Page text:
If you care for someone vulnerable, here's how to make sure their fire alarm system is up to the job.

Why is it important?

Fire alarm systems save lives

Smoke and heat alarms can save lives. Every home should have alarms fitted on the ceiling in all areas of risk and should be tested regularly. However, vulnerable people might need different kinds of alarms to keep them safe. These might include:

  • Alarms linked to Telecare.
  • Specialist alarms like strobe lights and vibrating pad alarms for those who are deaf or hard of hearing.

Read on to learn more about specialist alarms and Telecare.

What is a specialist alarm?

Group Manager for Community Safety, Mark Hazelton, gives some advice for carers on alarms.

Understanding and reducing the risks

Smoke alarm or heat alarm?

Heat alarms are best for kitchens and smoke alarms can be fitted in most other rooms except for the bathroom, as steam from the hot water could cause false alarms.

Things to be aware of if you care for someone vulnerable

  1. Make sure alarms are interlinked – so that when one alarm detects a fire they all go off together, giving the person early warning.
  2. Make sure Telecare systems are always linked to fire alarms
  3. Specialist strobe light and vibrating pad alarms are available for people who are deaf or hard of hearing
  4. Automatic water systems such as sprinklers could be needed for people who may not be able to escape easily.

All about Telecare – what is it and how does it help?

What is Telecare?

An alarm system that can help people to continue to live independently by allowing someone else – typically a call centre or a relative who lives elsewhere – to make sure a person is safe.

The NHS website has a good overview of what Telecare is and how it works – take a look.

Be aware of Telecare best practice

Telecare systems should be linked to smoke alarms as standard. However, there are also some other areas of best practice that you should be aware of:

  1. Smoke alarms should be fitted in all areas where a fire can start: this includes bedrooms and lounges. A heat alarm should be installed in the kitchen.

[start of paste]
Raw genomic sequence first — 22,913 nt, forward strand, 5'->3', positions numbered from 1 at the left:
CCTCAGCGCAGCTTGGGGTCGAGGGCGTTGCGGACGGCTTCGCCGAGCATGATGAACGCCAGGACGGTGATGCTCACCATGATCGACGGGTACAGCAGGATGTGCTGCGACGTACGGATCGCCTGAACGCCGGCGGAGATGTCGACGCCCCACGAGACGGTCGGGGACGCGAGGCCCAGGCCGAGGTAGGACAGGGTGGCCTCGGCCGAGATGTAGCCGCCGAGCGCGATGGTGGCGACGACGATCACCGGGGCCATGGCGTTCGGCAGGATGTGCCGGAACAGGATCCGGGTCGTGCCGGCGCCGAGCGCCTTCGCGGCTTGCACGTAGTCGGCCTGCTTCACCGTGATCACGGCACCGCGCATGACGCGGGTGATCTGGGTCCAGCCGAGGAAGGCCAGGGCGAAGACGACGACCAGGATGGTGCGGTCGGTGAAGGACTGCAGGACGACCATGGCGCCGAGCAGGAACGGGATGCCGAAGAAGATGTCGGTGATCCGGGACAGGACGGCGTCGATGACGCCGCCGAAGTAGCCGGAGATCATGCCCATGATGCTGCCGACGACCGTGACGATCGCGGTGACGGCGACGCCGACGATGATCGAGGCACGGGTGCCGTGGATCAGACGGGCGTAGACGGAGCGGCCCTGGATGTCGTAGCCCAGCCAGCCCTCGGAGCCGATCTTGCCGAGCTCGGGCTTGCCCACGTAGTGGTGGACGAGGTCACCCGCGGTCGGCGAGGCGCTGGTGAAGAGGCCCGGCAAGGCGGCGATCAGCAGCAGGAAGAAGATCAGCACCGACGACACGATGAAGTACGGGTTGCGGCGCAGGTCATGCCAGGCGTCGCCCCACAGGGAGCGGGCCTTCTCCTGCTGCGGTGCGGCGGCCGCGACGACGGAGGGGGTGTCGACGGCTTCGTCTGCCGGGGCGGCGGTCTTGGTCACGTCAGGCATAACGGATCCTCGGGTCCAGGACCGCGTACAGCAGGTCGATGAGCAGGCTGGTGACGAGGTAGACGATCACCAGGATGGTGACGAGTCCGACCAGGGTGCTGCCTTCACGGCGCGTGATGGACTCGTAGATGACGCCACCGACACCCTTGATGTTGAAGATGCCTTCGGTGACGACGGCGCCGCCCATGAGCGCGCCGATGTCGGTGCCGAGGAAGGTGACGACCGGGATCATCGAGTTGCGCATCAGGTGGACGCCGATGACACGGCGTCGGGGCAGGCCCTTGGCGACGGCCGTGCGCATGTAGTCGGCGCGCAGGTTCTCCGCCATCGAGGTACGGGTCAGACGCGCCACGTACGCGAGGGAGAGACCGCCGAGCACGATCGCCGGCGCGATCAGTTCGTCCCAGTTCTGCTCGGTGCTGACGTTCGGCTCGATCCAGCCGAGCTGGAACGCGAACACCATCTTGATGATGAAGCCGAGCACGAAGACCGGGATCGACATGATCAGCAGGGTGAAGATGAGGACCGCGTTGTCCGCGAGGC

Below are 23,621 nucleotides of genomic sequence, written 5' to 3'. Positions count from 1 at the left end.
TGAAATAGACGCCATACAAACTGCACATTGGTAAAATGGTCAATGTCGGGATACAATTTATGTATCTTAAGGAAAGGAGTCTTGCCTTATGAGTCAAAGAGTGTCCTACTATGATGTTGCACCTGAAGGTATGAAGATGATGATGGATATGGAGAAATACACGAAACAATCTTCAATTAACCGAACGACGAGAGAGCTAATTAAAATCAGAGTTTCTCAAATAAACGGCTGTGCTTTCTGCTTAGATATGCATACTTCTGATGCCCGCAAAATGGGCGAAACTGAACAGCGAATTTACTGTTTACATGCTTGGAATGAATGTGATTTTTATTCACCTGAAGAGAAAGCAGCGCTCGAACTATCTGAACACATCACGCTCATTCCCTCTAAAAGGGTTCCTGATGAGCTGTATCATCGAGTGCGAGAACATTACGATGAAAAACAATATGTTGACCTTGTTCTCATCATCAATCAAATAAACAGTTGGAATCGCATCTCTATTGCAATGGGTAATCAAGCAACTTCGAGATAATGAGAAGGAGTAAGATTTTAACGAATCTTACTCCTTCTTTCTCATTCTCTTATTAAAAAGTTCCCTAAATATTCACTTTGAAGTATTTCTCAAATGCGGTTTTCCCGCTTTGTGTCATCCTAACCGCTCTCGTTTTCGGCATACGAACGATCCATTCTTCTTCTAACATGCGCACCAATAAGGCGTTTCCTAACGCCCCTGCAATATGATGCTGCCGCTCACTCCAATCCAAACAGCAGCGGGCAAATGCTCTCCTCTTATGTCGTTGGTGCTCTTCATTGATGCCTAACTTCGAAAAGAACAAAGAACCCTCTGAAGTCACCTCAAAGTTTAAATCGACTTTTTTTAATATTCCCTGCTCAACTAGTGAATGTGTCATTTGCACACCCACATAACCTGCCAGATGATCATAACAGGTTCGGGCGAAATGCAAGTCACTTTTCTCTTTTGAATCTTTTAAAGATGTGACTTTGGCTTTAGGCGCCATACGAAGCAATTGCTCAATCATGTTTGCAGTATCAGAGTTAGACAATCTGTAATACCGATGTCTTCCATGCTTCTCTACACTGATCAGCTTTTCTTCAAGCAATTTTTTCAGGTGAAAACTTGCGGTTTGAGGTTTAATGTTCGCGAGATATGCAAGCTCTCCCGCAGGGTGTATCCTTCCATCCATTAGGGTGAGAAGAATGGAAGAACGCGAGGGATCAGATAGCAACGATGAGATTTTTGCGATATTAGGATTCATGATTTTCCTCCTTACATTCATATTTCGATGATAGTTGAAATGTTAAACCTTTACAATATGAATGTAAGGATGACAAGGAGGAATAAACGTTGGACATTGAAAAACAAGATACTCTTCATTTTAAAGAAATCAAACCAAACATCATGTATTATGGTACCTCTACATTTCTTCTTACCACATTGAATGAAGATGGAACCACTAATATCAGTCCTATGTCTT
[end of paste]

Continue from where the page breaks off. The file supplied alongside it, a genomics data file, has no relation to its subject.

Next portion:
2. Fatal fire reviews reveal that the standard 'box and button approach' to Telecare, where one lifeline and one pendant are provided to vulnerable people is ineffective when it comes to life protection. By linking fire alarms to Telecare as standard, delays in calling the Brigade are limited, reducing the likelihood of injury or death occurring as a result of a fire.
  3. Fire alarms linked to Telecare should be tested once a month and maintained according to the manufacturer’s instructions.
  4. Free Telecare training is available for Alarm Receiving Centres and Fire Alarm Monitoring Organisations. Please contact us for more information by emailing
  5. Free online fire safety in the home training developed in partnership with the Telecare Services Association (TSA) is available. This aims to raise awareness, and increase knowledge of how to recognise what may present a fire risk, what you as an individual can do to minimize that risk, and possible solution.
Telecare Services Association (TSA) training tools

Getting extra help

Want more advice? 

There is a separate page for healthcare equipment including oxygen therapy, dynamic airflow pressure relieving mattresses and incontinence products. There's information about emollient creams here, and specialist advice to support smokers here.

Book a free home fire safety visit

We can also provide more specialist advice based on the person you care for's home and individual needs during a home fire safety visit. 

They can be arranged 24/7, and we even fit free smoke alarms if the person you care for needs them. Specialist alarms can also be fitted – for example, strobe light and vibrating pad alarms for those who are deaf or hard of hearing.

Person using the Home Fire Safety Checker on their smartphone.

Worried about someone you care for?

We have a simple tool that can guide you around the home helping you spot fire risks, or we can carry out a visit ourselves.

Home Fire Safety Checker (HFSC)

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